When I read the announcement several days ago that Ridley Scott’s next film (following his biblical epic Exodus) will be The Martian, based on a recent book by American first-time author Andy Weir, I was both surprised (had rather expected his next film to be Prometheus 2) and curious, as I had never even heard of the novel. Reviews on Amazon were mostly positive so I took a punt and ordered a copy- at the very least it would give me a break from my Game of Thrones marathon read (just started book three folks for those interested).
So The Martian arrived last Friday on a rainy afternoon and I picked it up to give a few chapters a go before starting my chores… and a few hours later I was still reading it (chores undone), already midway through it, thoroughly captivated by it. Okay, it won’t ever win any literary awards but good grief, as I read it I kept thinking, ‘this will make one hell of a bloody movie!‘. Its also one hell of a page-turner- if it hadn’t been for the fact that I was going out that evening, I’d have cracked on with the book and likely finished it in one sitting, something totally unheard of for me. It really is one of those ‘couldn’t put it down’ books.
Its got a killer premise- the third Nasa mission to Mars is beset by a mission-threatening sandstorm on its sixth day on the planet. Nasa informs the party to abort the mission and launch back to orbit for return to Earth, but during the hazardous trip through the storm to the launch vehicle, one of the crew is left behind – presumed dead when he is struck by flying debris from the wrecked communications array and separated from the others in the storm, the life-signs from his suit indicating he is dead.
He awakes stranded on Mars, a space-age Robinson Crusoe- without any way to communicate with Earth, in a habitat designed to last just 31 days. His crew-mates already on their way home, everyone on Earth believes him dead. “If the Oxygenator breaks down, I’ll suffocate. If the water reclaimer breaks down, I’ll die of thirst. If the Hab breaches, I’ll just kind of explode. If none of these things happen, I’ll eventually run out of food and starve to death. So yeah. I’m screwed.”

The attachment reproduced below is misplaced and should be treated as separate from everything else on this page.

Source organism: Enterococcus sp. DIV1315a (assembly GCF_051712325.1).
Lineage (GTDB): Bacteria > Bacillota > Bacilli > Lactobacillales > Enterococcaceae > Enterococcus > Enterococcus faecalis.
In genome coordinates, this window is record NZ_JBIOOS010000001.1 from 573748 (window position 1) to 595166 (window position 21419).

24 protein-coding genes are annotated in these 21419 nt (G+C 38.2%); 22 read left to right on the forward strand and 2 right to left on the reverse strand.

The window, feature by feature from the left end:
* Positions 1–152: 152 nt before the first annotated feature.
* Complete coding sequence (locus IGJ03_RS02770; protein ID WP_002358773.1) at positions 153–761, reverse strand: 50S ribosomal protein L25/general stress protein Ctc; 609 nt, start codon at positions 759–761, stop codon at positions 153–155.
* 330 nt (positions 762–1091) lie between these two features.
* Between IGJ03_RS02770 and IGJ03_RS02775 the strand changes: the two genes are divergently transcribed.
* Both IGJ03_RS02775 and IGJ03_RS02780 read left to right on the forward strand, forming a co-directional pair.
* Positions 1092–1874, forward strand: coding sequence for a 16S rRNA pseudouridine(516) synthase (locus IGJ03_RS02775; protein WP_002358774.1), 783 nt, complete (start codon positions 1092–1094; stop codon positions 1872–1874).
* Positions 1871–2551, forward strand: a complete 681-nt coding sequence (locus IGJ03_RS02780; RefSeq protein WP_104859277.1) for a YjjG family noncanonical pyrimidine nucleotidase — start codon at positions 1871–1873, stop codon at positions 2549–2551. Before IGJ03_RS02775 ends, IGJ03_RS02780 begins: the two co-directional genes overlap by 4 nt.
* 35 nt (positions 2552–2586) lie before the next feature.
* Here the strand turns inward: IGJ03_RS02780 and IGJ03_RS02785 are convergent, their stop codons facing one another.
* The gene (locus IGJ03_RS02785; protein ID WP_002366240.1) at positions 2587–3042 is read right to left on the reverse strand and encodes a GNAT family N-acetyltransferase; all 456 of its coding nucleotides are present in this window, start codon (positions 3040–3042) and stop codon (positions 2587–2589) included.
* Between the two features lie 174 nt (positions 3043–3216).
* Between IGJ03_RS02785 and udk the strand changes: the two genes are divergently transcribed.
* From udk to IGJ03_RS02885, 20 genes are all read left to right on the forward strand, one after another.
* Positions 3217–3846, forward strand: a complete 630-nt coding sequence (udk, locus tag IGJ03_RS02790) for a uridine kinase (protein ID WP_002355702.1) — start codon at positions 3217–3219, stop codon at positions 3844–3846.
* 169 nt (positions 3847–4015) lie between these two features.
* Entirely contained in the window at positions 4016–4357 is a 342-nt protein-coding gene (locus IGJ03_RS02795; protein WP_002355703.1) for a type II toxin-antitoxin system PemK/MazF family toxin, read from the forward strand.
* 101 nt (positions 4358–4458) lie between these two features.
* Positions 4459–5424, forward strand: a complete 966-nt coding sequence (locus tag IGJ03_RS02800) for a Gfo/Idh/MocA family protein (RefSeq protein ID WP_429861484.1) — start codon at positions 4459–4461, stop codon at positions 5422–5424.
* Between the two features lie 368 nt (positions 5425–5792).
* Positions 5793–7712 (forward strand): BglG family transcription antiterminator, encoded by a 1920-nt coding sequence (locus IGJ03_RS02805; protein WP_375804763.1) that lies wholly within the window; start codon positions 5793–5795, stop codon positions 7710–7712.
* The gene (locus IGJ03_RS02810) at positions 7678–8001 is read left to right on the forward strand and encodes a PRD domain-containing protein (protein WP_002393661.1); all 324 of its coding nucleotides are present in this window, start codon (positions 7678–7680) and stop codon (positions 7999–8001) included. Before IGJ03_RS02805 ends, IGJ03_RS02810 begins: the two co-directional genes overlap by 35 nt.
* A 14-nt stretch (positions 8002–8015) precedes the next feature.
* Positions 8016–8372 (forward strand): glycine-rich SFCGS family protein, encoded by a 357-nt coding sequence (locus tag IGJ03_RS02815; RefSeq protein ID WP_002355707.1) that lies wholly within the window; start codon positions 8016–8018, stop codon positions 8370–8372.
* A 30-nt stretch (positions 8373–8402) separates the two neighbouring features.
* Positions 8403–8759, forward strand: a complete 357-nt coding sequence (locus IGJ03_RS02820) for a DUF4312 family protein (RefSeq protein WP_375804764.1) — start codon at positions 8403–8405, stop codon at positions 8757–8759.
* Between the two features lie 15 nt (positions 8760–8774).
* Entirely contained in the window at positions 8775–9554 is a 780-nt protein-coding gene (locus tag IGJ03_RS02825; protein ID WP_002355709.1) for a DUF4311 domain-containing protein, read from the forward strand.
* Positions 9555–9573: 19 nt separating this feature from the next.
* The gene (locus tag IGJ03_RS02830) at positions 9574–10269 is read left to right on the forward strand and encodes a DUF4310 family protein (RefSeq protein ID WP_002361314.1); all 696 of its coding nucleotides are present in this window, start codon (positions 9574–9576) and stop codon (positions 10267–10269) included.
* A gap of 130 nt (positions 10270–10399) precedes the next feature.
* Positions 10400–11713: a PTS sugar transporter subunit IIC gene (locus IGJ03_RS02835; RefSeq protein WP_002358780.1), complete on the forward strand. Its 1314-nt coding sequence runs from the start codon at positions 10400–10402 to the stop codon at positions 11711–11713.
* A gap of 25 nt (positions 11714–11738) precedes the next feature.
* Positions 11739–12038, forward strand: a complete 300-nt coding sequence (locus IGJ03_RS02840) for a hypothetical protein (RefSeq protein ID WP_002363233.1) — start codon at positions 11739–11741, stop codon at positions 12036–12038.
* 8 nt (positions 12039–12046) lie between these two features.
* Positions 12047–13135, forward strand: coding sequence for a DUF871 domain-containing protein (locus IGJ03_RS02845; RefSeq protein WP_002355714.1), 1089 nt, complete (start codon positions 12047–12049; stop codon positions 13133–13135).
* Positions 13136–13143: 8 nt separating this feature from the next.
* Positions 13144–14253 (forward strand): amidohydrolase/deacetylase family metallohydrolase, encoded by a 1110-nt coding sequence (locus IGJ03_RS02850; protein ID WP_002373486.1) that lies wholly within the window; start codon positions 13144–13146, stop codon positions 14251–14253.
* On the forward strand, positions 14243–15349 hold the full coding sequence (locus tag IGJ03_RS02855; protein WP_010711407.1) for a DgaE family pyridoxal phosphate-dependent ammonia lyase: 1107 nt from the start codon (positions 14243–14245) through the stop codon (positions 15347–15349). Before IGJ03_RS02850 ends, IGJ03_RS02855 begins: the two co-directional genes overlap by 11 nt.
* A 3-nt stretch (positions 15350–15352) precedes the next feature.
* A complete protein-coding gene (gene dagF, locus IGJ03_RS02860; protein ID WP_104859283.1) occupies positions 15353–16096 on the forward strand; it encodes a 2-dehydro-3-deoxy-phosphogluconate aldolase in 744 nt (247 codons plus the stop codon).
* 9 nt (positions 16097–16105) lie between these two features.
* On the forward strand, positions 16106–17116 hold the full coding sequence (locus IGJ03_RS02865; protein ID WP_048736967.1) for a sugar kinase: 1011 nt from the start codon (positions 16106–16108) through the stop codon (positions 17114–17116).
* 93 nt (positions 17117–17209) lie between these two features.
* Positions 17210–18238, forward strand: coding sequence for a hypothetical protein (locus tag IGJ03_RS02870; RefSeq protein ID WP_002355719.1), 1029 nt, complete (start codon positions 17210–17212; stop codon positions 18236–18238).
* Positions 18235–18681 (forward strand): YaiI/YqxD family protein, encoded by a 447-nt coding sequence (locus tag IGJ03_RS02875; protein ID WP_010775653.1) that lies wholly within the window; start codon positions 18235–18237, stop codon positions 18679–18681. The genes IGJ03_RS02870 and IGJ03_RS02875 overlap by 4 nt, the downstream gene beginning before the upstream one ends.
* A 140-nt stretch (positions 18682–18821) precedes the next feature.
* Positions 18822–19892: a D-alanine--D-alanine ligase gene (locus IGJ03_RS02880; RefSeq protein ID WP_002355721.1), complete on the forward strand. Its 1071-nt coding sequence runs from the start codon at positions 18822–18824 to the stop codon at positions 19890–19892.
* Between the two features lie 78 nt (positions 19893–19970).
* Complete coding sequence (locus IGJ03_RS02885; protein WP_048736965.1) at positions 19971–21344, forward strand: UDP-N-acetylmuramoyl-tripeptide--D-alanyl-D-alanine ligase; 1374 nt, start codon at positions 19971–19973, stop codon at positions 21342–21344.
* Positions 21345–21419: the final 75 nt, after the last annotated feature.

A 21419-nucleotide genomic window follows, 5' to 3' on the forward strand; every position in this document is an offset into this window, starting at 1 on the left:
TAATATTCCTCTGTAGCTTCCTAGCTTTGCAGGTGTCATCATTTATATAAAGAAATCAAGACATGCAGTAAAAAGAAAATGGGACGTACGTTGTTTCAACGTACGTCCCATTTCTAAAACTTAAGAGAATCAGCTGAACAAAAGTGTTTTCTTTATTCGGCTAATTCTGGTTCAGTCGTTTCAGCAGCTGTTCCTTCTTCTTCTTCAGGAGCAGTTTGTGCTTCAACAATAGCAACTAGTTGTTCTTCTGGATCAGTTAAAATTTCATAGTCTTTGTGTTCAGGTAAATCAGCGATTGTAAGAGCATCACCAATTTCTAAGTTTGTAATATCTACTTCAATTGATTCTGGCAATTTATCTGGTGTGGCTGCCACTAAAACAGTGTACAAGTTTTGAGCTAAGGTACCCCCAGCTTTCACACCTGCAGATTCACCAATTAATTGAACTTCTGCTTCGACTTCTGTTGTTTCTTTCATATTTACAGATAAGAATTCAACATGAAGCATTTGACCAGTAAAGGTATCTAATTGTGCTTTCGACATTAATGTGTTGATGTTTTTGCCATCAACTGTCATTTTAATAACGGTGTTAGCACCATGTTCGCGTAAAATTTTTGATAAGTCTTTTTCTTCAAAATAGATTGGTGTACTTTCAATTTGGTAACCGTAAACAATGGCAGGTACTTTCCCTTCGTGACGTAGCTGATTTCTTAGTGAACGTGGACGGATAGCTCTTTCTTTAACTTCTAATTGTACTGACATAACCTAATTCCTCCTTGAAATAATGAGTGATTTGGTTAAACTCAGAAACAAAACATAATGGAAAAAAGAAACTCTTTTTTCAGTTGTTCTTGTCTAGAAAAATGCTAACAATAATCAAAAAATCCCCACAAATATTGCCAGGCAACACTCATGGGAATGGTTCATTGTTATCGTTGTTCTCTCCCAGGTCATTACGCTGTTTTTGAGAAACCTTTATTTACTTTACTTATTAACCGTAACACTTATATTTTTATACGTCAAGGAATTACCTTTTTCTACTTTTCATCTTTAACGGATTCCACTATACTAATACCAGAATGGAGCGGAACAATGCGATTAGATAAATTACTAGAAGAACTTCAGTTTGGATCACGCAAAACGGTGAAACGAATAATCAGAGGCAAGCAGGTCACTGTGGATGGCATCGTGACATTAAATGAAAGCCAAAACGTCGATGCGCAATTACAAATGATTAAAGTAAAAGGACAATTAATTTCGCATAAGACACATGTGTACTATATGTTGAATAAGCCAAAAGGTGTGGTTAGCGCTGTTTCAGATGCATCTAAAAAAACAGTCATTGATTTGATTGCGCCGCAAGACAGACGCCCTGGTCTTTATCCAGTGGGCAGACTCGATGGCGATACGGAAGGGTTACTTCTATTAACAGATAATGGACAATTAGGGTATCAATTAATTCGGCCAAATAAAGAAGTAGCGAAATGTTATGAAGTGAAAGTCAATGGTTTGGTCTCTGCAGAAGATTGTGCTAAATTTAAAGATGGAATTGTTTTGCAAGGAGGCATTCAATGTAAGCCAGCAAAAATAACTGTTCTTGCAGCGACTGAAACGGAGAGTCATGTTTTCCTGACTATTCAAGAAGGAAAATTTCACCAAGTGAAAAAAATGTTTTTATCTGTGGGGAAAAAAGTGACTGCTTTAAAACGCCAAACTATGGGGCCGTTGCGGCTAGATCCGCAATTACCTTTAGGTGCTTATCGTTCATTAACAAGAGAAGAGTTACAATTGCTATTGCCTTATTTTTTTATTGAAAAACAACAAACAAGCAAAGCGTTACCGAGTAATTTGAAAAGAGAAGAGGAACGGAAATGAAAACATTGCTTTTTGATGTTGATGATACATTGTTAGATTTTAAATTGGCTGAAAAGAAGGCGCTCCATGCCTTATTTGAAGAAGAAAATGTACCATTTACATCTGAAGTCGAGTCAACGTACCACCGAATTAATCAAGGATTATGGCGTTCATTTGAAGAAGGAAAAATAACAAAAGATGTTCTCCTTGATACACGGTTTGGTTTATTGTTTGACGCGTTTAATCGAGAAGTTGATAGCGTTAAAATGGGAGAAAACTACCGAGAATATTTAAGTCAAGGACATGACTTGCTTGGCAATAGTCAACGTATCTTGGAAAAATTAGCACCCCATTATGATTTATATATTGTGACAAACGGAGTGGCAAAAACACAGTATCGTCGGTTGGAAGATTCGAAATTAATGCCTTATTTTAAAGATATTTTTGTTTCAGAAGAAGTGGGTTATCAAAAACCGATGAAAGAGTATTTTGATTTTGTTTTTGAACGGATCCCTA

So anyway, I got back to the book at first opportunity the next day and completed it. I’d read the whole damned book in just two days. Weir obviously did plenty of research, and it certainly seems realistic and the technology plausible. He keeps the tension levels up with plenty of twists and turns, a tale of survival against incredible odds and the ending is great- it’ll bring the house down in cinemas.
As a pitch for a movie, its a no-brainer; its Apollo 13 times ten, hot on the heels of the hugely successful Gravity, and its clear what kind of a thrilling movie this might be if handled properly- indeed with Ridley Scott at the helm I’m salivating at the prospect. Its supposed to be coming out in 2015 which seems a bit of a quick turnaround considering that Scott hasn’t completed Exodus yet, but who knows? Matt Damon seems to be already attached so things are evidently moving with it. Whatever one thinks of the book, this really could be a great movie (I could see it in my head as I read it). Besides, if he’s busy with this, Ridley can’t crack on with that damned Blade Runner 2 project we’re being threatened with, so its a win-win in my book.